Can I consider completing this project an act of love? Can this project be donated to a charity? A lonely or sick neighbor? A local nursing home?? Do you know someone who has been through some difficult times who could really use a thoughtful gift? If you can answer yes to any of these questions, then consider finishing the project to give away. While you are working on it, think of the recipient and how much it will brighten their day and warm their heart. If you are a spiritual person or person of faith, pray over the project as you work on it and ask that it and its recipient would be blessed- this is a form of meditation which can elevate your work beyond the physical. It can help to motivate you to complete projects that you don’t necessarily love or which aren’t to your own taste. You can also contact local charities, shops, and guilds to see if they accept unfinished quilt tops that can be completed and used for charity quilts. Here is another idea- get your friends together one day a week or month, and everyone can work on one person’s project. Many hands make light work! Commit to donating a certain number of finished projects to charity per year.

Can I make this into a fun event? Maybe your guild or sewing group would like to do a swap? Everyone can bring a few UFO’s that they are no longer interested in, and members can swap. Sometimes, we are just tired of looking at our own projects, and it’s fun to do something new. Or organize a round robin event, where each member adds a new part/border to an existing project. This can help breathe some new life into your project- it’s exciting to see what someone else does with a project that you might be stuck on.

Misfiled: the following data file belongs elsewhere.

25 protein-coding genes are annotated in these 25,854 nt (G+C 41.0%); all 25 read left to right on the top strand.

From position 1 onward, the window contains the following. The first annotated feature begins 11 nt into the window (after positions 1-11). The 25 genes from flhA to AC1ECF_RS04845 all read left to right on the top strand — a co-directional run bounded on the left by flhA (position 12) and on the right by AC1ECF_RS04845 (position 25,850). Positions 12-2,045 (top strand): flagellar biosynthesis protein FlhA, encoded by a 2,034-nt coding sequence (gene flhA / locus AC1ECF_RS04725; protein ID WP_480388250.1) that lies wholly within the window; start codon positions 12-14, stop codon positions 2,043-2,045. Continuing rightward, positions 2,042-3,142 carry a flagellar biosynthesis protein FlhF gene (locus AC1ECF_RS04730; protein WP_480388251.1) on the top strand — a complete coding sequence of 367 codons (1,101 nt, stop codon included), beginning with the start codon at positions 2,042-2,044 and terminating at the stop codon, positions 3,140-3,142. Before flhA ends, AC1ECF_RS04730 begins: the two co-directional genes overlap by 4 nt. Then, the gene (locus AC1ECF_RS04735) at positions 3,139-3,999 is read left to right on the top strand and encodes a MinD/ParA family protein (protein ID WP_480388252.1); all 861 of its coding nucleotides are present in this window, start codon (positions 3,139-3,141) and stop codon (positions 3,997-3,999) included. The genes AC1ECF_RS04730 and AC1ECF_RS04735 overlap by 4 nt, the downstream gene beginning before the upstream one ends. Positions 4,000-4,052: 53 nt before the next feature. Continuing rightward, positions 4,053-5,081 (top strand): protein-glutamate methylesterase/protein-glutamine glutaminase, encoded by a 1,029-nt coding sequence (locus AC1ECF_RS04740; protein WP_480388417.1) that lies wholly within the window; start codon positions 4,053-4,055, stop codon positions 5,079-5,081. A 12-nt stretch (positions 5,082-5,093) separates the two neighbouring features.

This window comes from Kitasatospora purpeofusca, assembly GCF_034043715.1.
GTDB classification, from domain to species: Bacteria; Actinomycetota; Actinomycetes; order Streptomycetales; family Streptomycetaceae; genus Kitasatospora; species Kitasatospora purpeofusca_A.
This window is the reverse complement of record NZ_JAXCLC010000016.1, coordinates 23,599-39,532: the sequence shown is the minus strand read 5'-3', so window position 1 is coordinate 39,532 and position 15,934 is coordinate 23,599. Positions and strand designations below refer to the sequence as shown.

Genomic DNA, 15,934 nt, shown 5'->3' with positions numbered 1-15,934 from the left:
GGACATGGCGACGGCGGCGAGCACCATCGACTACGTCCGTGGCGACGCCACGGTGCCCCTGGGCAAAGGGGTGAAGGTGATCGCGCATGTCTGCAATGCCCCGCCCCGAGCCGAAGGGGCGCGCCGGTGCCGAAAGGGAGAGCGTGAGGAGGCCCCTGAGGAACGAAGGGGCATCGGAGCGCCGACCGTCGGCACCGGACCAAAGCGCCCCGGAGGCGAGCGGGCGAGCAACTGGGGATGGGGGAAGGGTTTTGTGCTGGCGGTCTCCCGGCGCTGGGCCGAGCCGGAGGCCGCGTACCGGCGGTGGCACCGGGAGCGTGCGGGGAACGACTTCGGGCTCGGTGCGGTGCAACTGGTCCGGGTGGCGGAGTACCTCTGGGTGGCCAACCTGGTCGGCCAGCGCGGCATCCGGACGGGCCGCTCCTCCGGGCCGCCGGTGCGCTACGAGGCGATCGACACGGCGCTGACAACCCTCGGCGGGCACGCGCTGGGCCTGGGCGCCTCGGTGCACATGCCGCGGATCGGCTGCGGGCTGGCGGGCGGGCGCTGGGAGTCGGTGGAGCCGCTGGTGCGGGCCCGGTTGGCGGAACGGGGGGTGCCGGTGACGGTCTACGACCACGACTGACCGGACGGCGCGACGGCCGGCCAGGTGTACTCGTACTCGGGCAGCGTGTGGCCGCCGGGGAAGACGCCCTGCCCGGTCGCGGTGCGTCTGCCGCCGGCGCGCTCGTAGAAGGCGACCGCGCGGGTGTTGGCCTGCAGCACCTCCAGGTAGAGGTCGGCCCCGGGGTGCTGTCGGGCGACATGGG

Keep in mind that we ALL have projects that we have fallen out of love with, for one reason or another. If you have a large pile of UFO’s, it’s probably unrealistic to believe that you will get to ALL of them, someday. Just when is “someday,” anyway?? For those projects that you still can’t make a decision on, place them in a box and label it with the date for 9 months from today. Mark it on your calendar (you HAVE to do this- and you HAVE to commit to yourself that you will follow through). In 9 months, take a look through the box, and if you haven’t worked on it yet, and you’re still not sure- get rid of it. You have my permission (not that you need my permission, but if it makes you feel better, then take it.) If you feel guilty, then donate them or swap them, knowing that someone else will put them to use. I guarantee that once you move those old things out of your life, you really won’t miss them- and you will feel FREE.

So, now that you’ve decided which UFO’s are worth tackling, here are some tips for getting them done!

Start with the easiest ones first. Getting a project or two DONE will motivate you to do more. To keep things interesting, you can put all of your projects on slips of paper and put them in a basket. When you complete a project, just draw a slip of paper to see what you will work on next. Surprise!

Make it easy. Keep everything you need for a project handy by placing pattern, fabric, thread, etc. in a large transparent zip-lock bag or clear plastic box. Make sure to MARK your pattern when you’ve completed a step, so you can quickly pick up where you left off. (I like to use a pencil to make a large check mark next to a completed step, or draw a single line through a completed step so I know I’ve completed it. You could also use a highlighter to mark the steps you’ve completed.) There is nothing more frustrating than picking up a project and spending 30 minutes trying to figure out where you left off!! Make lots of notes to yourself and pin them to the parts of the project- for example, “these are flying geese units for block B,” or “these are leftover triangles from step 2 on page 3,” etc. Do not think that you will remember. You won’t.